been an ardent fan of the profile portrait drawing. It reminds me of antique
cameos, the profiles of emperors stamped on Roman coins, and 18th-century
silhouettes. But learning how to draw a face in profile does come with its
share of possible missteps, so here are a few portrait-drawing tips to keep in
||Virginia Wolfe by Jeremy Mann,
charcoal drawing on paper, 18 x 24.
When drawing faces, be sure not to
place the ear too close to the eye. It is usually equal to the distance between
the chin and the corner of the eye.
Shrunken skull. Facial features are not the only
important parts of a portrait. Make sure not to cut off the skull above the
forehead and to fully shape the back of the head and neck.
Nose to eyes. Take note of how small the visible
part of the eye is relative to the size and structure of the nose.
Just two angles. When starting your profile portrait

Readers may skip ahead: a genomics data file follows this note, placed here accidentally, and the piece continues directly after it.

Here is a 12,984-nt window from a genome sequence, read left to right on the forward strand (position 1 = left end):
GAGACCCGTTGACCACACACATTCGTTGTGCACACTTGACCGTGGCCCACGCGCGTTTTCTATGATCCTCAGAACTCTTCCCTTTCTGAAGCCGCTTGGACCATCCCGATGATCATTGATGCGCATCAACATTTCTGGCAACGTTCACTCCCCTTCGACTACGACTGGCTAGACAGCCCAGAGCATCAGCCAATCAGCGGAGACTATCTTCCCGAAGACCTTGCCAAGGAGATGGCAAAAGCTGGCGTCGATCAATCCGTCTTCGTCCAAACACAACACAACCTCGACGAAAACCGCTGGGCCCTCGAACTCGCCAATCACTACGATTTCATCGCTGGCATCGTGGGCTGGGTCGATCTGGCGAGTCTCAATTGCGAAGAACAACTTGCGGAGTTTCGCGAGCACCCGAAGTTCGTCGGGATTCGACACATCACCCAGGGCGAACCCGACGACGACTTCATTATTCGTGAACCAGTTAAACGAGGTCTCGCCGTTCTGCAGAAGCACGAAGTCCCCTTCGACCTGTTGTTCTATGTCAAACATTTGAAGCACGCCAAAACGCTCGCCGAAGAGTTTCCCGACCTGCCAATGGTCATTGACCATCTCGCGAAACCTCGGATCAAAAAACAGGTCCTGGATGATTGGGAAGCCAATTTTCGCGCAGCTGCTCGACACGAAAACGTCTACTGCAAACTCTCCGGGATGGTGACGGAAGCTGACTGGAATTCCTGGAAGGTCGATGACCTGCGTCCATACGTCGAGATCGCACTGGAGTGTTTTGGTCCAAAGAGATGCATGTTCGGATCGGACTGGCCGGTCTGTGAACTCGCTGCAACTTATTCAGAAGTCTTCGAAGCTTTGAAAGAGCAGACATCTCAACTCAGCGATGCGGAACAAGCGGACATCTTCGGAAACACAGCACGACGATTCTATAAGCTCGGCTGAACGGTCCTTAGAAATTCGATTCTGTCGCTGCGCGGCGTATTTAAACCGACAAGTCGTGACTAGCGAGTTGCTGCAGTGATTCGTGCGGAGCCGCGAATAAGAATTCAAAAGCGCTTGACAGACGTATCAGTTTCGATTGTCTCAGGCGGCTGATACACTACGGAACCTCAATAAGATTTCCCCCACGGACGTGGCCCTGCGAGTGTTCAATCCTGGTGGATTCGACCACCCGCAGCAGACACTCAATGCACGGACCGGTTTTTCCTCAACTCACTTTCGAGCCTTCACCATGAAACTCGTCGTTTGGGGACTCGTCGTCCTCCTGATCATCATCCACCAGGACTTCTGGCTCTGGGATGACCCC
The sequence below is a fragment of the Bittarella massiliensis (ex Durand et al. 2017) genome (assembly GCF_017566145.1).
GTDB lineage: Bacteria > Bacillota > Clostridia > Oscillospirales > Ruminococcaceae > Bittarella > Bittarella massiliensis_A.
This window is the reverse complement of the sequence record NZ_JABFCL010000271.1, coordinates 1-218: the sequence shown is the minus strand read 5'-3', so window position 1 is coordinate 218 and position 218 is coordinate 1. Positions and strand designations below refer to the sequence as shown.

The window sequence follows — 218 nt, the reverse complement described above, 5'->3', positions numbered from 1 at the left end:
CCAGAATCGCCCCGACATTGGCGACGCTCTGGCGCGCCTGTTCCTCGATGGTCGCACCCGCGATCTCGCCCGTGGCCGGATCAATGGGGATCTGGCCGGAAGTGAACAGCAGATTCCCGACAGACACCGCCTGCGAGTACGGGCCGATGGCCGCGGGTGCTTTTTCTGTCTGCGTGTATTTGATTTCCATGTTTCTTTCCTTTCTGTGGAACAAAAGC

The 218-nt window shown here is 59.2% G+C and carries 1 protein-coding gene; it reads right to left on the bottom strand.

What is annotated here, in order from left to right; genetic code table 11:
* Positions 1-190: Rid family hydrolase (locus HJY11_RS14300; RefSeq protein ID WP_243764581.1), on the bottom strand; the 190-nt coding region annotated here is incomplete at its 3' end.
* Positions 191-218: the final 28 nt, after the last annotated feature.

drawing, take note of the angles between the forehead and the tip of the nose,
and the tip of the nose to the chin. This will help you build the "envelope"
for your face drawing.
|Taquia by Gregory Mortenson,
graphite drawing on paper, 11 x 14, 2007.
When drawing eyes, note the
thickness of the eyelid, which often isn't as noticeable when you're drawing
faces straight on. Also take the time to register the angle of the upper eyelid
in relation to the lower one.
I hope these
tips help when it comes time to draw faces and portrait drawings of your own. This
is one of the most exciting ways to hone our skills because we get to interact
with people while practicing techniques that carry over to so many other
aspects of drawing and painting. For more on drawing faces--from any angle--there
are two eBooks that I recommend: Secrets
of Drawing and Expressive Portraits.
Take a look and see if these give you the insights and instruction you need. If
you like them both and want access to more information,
we have an eBook Subscription package that you may want to consider. Enjoy!